The Atlantic Coastal Plain started forming about 100 million years ago when the Mid-Atlantic Ridge began expanding the Atlantic Ocean. For millions of years, the Appalachian Mountains eroded and many rivers and streams deposited sediments along much of the eastern coast of North America. In some places, these sediments are over 10 km thick! This formed a flat landscape that lies between the Piedmont (just below the mountains) and the ocean, from New Jersey to Florida. Given millions of years and the fairly consistent availability of flat, often wet habitats, many hundreds of species of plants have adapted to and thrive along this coastal plain.
The last 2.5 million years have been characterized by a series of glacial periods, the last of which peaked about 22,000 years ago when all of current Nova Scotia was covered by very thick ice. This glacial period ended about 12,500 years ago and a few thousand years later, Nova Scotia was free of ice. With sea-levels as much as 100 m lower than today's, and with a relatively warm climate, many coastal plain species migrated north either across a smaller (<150 km) gap between Cape Cod and southern Nova Scotia, or to New Brunswick and back south. Even though southwest Nova Scotia is not technically part of the Atlantic Coastal Plain, its climate, geology, and glacial history support some of the best coastal plain-like habitat in all of North America.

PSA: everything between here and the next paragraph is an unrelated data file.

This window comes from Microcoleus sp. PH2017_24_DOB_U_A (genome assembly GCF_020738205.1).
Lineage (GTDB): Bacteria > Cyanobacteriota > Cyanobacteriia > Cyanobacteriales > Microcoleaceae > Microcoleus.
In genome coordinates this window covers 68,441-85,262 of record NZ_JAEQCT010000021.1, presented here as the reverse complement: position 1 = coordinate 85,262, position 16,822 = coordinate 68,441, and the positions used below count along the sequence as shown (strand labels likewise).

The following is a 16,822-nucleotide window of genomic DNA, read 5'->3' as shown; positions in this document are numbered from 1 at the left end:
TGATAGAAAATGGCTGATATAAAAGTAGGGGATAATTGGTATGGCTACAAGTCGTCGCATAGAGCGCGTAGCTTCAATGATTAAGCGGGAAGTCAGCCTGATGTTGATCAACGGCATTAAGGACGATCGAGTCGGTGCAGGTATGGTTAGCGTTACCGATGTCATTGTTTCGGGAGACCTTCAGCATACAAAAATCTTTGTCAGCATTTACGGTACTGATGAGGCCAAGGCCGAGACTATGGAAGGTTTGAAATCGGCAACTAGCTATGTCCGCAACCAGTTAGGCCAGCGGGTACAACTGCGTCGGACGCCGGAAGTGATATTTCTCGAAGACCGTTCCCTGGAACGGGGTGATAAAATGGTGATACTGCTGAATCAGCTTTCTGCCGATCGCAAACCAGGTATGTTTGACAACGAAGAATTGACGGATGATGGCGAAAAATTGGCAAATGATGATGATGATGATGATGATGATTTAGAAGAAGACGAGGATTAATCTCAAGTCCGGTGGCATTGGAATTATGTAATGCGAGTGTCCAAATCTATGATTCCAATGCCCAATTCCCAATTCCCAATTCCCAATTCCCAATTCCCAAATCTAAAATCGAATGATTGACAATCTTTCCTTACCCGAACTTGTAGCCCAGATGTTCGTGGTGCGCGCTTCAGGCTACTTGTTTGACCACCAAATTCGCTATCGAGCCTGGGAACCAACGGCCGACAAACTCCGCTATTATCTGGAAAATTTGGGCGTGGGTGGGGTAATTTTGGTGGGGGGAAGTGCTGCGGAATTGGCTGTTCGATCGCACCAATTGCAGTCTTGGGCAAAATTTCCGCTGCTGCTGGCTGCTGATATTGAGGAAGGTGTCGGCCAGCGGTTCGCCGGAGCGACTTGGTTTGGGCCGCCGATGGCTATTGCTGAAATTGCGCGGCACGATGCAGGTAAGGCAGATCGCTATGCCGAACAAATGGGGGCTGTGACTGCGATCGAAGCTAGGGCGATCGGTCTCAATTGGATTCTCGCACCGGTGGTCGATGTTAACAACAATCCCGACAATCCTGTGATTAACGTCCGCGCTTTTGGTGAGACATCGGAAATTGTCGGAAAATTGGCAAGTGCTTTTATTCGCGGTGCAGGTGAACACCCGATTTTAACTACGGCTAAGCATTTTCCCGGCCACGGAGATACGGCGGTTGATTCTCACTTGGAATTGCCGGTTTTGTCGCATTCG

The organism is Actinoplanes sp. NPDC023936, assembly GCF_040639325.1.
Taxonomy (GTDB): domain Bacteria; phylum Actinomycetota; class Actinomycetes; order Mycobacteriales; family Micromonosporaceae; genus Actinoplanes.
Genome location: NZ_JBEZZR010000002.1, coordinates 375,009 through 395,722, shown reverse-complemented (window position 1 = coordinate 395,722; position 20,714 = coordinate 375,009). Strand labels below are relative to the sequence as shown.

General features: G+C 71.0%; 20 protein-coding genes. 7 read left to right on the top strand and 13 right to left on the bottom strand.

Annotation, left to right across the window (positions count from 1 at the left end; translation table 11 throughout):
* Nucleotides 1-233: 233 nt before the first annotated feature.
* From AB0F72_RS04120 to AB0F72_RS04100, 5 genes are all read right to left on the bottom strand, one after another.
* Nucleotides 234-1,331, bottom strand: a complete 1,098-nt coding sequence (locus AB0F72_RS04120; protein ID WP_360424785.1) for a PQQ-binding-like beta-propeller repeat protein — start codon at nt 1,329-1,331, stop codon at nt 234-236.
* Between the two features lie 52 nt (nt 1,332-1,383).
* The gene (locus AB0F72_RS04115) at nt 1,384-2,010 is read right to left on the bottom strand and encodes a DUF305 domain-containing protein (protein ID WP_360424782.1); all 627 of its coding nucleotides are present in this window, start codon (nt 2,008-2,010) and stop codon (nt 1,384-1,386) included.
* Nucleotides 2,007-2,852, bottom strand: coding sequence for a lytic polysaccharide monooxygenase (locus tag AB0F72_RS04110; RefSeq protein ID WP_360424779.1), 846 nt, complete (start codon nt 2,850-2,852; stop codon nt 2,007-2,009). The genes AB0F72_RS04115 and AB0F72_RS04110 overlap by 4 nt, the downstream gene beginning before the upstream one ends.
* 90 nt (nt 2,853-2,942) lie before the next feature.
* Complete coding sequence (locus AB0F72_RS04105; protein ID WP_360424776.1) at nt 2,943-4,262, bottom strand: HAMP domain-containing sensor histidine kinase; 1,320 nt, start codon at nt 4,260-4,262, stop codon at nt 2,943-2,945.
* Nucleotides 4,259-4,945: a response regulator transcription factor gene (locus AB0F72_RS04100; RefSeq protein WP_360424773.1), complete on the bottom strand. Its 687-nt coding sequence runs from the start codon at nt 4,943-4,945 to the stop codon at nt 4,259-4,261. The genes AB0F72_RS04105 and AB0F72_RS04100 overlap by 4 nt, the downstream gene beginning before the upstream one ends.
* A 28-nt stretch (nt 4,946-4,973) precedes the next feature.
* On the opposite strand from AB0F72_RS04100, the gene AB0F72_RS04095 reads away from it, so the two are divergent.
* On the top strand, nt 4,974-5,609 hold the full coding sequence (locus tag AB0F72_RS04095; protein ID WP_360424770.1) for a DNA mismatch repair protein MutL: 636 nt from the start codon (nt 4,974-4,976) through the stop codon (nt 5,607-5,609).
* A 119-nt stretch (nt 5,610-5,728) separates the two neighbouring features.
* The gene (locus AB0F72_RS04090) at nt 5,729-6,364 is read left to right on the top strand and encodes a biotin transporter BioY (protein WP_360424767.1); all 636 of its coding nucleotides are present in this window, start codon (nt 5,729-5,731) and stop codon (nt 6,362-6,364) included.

This group of plants is well-adapted to living in areas where many other plants cannot survive and are regularly subject to disturbance by wind, waves, ice, and changing water levels. They do not compete well with other more aggressive plants and therefore can not establish in undisturbed, fertile areas. ACPF are often found on exposed, gently sloping, sandy or gravel lake shores in addition to a number of other habitats.